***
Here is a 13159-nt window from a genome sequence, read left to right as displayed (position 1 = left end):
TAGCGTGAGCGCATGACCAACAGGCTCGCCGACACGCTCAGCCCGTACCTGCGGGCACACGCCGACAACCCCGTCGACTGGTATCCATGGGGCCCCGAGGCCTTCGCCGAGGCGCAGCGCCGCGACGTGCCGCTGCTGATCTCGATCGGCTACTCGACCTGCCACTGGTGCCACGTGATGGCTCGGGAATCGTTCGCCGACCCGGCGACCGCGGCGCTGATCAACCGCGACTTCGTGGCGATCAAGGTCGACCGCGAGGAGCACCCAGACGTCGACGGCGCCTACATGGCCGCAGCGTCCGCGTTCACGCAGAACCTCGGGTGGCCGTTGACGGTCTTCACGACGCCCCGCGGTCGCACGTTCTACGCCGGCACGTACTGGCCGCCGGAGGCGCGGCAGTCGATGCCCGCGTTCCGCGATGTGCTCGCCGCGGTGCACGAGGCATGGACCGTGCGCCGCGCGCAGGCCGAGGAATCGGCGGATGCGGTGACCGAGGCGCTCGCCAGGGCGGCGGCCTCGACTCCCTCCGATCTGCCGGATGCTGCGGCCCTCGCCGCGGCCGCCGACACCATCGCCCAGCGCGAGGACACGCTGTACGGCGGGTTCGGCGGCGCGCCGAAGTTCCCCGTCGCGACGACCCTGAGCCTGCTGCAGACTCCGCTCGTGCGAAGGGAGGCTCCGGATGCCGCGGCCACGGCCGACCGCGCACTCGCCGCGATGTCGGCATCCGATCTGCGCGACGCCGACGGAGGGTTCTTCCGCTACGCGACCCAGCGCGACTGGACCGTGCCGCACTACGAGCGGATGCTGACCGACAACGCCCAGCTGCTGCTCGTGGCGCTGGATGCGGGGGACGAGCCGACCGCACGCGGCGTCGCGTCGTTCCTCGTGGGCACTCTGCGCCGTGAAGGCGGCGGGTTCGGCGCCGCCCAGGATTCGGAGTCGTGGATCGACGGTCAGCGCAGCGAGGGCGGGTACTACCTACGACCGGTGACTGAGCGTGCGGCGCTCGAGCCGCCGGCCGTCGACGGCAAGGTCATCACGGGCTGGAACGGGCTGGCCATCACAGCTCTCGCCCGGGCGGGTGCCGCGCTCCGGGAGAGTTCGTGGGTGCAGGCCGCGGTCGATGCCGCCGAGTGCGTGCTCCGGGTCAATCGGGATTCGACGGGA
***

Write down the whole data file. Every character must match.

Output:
Here is a 13159-nt window from a genome sequence, read left to right as displayed (position 1 = left end):
TAGCGTGAGCGCATGACCAACAGGCTCGCCGACACGCTCAGCCCGTACCTGCGGGCACACGCCGACAACCCCGTCGACTGGTATCCATGGGGCCCCGAGGCCTTCGCCGAGGCGCAGCGCCGCGACGTGCCGCTGCTGATCTCGATCGGCTACTCGACCTGCCACTGGTGCCACGTGATGGCTCGGGAATCGTTCGCCGACCCGGCGACCGCGGCGCTGATCAACCGCGACTTCGTGGCGATCAAGGTCGACCGCGAGGAGCACCCAGACGTCGACGGCGCCTACATGGCCGCAGCGTCCGCGTTCACGCAGAACCTCGGGTGGCCGTTGACGGTCTTCACGACGCCCCGCGGTCGCACGTTCTACGCCGGCACGTACTGGCCGCCGGAGGCGCGGCAGTCGATGCCCGCGTTCCGCGATGTGCTCGCCGCGGTGCACGAGGCATGGACCGTGCGCCGCGCGCAGGCCGAGGAATCGGCGGATGCGGTGACCGAGGCGCTCGCCAGGGCGGCGGCCTCGACTCCCTCCGATCTGCCGGATGCTGCGGCCCTCGCCGCGGCCGCCGACACCATCGCCCAGCGCGAGGACACGCTGTACGGCGGGTTCGGCGGCGCGCCGAAGTTCCCCGTCGCGACGACCCTGAGCCTGCTGCAGACTCCGCTCGTGCGAAGGGAGGCTCCGGATGCCGCGGCCACGGCCGACCGCGCACTCGCCGCGATGTCGGCATCCGATCTGCGCGACGCCGACGGAGGGTTCTTCCGCTACGCGACCCAGCGCGACTGGACCGTGCCGCACTACGAGCGGATGCTGACCGACAACGCCCAGCTGCTGCTCGTGGCGCTGGATGCGGGGGACGAGCCGACCGCACGCGGCGTCGCGTCGTTCCTCGTGGGCACTCTGCGCCGTGAAGGCGGCGGGTTCGGCGCCGCCCAGGATTCGGAGTCGTGGATCGACGGTCAGCGCAGCGAGGGCGGGTACTACCTACGACCGGTGACTGAGCGTGCGGCGCTCGAGCCGCCGGCCGTCGACGGCAAGGTCATCACGGGCTGGAACGGGCTGGCCATCACAGCTCTCGCCCGGGCGGGTGCCGCGCTCCGGGAGAGTTCGTGGGTGCAGGCCGCGGTCGATGCCGCCGAGTGCGTGCTCCGGGTCAATCGGGATTCGACGGGA